Shropshire Star comment: Book sales turn over a new leaf

By Shropshire Star | Opinions | Published:

Taking on the might of Amazon must feel a little like David facing Goliath. The internet behemoth has snaffled a huge part of the UK book market and many independents have gone to the wall.

They cannot compete in a market driven by price when they do not have the bulk-buying power of the online giant.

While Amazon can push distributors and suppliers for increasingly good deals – passing on some of those savings to their customers – independents simply cannot match the power of their larger rival.

And yet there seems to be a revival among independent bookshops. The rate at which people are buying into new technology is gradually slowing as more and more people go back to paper and ink.

In some ways, the revival of physical books mirrors the revival of vinyl. Gradually, an increasing number of people are beginning to realise what all of us have all known all along; books are unbeatable.

The revival owes much to the enterprising spirit of independent booksellers. Entrepreneurial types with an eye on the bottom line, a creative approach to sales and marketing and boasting the sort of hospitality skills more frequently found in restaurants, are stealing a march.

They are putting the customer back at the heart of the book-buying experience, offering live events, author signings, readings, performances, cafes and fabulous coffee and cake. Bookshops are starting to provide the function that pubs once did; offering a place for people to meet, exchange ideas and conversation and explore what’s on offer.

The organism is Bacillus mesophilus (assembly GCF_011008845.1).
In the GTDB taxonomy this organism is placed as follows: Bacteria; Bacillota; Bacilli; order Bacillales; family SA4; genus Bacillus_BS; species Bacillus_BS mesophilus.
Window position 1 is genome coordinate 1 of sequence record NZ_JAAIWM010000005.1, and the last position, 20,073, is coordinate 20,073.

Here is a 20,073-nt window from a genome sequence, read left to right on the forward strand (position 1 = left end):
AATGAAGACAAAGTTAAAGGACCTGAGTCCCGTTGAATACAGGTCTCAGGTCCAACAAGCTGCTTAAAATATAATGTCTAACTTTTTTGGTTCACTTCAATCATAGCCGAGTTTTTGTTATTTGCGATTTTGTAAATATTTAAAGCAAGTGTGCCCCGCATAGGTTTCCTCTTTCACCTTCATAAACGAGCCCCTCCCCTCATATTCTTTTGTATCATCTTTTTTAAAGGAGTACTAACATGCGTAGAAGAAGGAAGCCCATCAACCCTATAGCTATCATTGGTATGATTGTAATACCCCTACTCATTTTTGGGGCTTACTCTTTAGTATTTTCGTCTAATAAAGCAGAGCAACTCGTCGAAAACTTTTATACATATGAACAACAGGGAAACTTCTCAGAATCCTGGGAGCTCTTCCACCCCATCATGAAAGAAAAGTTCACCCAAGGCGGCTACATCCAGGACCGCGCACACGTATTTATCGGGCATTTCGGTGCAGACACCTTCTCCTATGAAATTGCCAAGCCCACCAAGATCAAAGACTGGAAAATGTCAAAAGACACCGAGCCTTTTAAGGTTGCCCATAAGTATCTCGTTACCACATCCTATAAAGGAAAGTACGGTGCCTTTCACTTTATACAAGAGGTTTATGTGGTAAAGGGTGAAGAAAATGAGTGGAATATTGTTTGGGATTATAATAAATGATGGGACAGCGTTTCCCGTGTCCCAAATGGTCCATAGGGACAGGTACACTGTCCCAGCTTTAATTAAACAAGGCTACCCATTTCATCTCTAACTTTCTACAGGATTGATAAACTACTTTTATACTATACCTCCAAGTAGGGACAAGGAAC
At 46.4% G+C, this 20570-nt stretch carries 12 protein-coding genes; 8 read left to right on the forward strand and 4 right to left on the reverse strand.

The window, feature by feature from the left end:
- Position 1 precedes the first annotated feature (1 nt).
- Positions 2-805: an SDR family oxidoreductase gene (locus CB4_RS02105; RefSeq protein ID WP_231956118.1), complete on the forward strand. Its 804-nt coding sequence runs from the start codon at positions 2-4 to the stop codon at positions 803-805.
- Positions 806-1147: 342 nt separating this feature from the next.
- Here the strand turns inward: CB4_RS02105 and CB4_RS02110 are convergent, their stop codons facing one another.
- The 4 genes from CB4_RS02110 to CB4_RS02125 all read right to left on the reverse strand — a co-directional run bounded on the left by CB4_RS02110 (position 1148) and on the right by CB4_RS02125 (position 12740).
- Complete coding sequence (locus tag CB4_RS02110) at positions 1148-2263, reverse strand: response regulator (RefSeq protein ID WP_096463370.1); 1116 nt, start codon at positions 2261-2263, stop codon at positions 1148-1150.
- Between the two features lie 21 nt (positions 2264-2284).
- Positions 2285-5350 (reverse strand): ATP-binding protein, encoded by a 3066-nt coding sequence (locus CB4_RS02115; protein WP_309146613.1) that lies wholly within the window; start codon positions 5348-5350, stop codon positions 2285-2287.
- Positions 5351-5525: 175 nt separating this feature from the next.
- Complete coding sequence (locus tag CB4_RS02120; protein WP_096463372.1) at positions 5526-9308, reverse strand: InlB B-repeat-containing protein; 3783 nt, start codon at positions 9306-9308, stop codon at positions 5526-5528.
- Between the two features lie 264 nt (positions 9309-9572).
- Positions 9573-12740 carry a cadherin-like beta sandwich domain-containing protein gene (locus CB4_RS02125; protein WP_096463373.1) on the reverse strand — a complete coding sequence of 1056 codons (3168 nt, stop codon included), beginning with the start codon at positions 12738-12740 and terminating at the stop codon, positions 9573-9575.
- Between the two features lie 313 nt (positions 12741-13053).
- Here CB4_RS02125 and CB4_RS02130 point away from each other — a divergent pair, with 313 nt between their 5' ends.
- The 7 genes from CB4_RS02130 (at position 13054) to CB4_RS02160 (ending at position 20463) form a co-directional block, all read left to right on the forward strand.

It’s not the first time that we’ve seen a push back against new technology. In addition to the nation’s ever-growing love of vinyl, we’ve also seen improvements in local cinemas and arts centres that provide a great customer experience and offer levels of service that online giants do not provide.

While customers grow dissatisfied with remote, unanswerable tech companies that are hard to access and lack warmth, they are naturally drawn to stores that offer a human touch. And they are willing to pay a little more to support local stores and make sure they don’t close.

The revival has begun; long may it last.


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